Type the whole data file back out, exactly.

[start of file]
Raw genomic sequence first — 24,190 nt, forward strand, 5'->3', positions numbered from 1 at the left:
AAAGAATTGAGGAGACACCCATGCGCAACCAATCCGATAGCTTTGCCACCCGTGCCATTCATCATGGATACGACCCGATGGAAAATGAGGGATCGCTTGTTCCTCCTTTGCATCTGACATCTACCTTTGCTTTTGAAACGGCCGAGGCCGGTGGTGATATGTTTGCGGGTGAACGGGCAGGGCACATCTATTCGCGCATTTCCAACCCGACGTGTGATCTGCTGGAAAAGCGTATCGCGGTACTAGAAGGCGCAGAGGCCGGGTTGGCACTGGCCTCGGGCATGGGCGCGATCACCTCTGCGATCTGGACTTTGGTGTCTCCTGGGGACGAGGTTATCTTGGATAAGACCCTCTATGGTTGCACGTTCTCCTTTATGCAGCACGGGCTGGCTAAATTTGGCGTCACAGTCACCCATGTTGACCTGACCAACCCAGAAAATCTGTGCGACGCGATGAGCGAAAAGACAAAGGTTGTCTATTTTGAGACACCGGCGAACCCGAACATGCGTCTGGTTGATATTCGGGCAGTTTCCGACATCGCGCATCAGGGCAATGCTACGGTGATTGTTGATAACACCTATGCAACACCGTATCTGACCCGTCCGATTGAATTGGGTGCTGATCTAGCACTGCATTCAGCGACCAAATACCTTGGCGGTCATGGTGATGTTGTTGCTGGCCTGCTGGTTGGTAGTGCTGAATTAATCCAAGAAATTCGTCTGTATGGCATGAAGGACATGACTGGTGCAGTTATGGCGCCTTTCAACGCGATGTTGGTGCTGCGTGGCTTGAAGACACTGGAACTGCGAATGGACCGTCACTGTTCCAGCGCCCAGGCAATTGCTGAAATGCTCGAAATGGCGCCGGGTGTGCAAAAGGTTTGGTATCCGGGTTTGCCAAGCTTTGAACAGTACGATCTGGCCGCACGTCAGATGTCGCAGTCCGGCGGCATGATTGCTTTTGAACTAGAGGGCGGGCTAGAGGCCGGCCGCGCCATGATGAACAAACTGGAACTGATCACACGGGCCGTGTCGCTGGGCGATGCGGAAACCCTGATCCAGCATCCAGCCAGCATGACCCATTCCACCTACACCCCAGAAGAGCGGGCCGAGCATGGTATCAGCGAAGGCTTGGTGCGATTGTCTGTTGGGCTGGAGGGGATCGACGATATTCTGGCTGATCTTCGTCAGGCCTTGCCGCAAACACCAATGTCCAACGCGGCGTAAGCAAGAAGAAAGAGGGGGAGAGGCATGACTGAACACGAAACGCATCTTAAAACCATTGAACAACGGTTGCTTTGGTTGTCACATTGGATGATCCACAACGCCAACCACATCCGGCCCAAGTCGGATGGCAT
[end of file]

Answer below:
Raw genomic sequence first — 24,190 nt, forward strand, 5'->3', positions numbered from 1 at the left:
AAAGAATTGAGGAGACACCCATGCGCAACCAATCCGATAGCTTTGCCACCCGTGCCATTCATCATGGATACGACCCGATGGAAAATGAGGGATCGCTTGTTCCTCCTTTGCATCTGACATCTACCTTTGCTTTTGAAACGGCCGAGGCCGGTGGTGATATGTTTGCGGGTGAACGGGCAGGGCACATCTATTCGCGCATTTCCAACCCGACGTGTGATCTGCTGGAAAAGCGTATCGCGGTACTAGAAGGCGCAGAGGCCGGGTTGGCACTGGCCTCGGGCATGGGCGCGATCACCTCTGCGATCTGGACTTTGGTGTCTCCTGGGGACGAGGTTATCTTGGATAAGACCCTCTATGGTTGCACGTTCTCCTTTATGCAGCACGGGCTGGCTAAATTTGGCGTCACAGTCACCCATGTTGACCTGACCAACCCAGAAAATCTGTGCGACGCGATGAGCGAAAAGACAAAGGTTGTCTATTTTGAGACACCGGCGAACCCGAACATGCGTCTGGTTGATATTCGGGCAGTTTCCGACATCGCGCATCAGGGCAATGCTACGGTGATTGTTGATAACACCTATGCAACACCGTATCTGACCCGTCCGATTGAATTGGGTGCTGATCTAGCACTGCATTCAGCGACCAAATACCTTGGCGGTCATGGTGATGTTGTTGCTGGCCTGCTGGTTGGTAGTGCTGAATTAATCCAAGAAATTCGTCTGTATGGCATGAAGGACATGACTGGTGCAGTTATGGCGCCTTTCAACGCGATGTTGGTGCTGCGTGGCTTGAAGACACTGGAACTGCGAATGGACCGTCACTGTTCCAGCGCCCAGGCAATTGCTGAAATGCTCGAAATGGCGCCGGGTGTGCAAAAGGTTTGGTATCCGGGTTTGCCAAGCTTTGAACAGTACGATCTGGCCGCACGTCAGATGTCGCAGTCCGGCGGCATGATTGCTTTTGAACTAGAGGGCGGGCTAGAGGCCGGCCGCGCCATGATGAACAAACTGGAACTGATCACACGGGCCGTGTCGCTGGGCGATGCGGAAACCCTGATCCAGCATCCAGCCAGCATGACCCATTCCACCTACACCCCAGAAGAGCGGGCCGAGCATGGTATCAGCGAAGGCTTGGTGCGATTGTCTGTTGGGCTGGAGGGGATCGACGATATTCTGGCTGATCTTCGTCAGGCCTTGCCGCAAACACCAATGTCCAACGCGGCGTAAGCAAGAAGAAAGAGGGGGAGAGGCATGACTGAACACGAAACGCATCTTAAAACCATTGAACAACGGTTGCTTTGGTTGTCACATTGGATGATCCACAACGCCAACCACATCCGGCCCAAGTCGGATGGCAT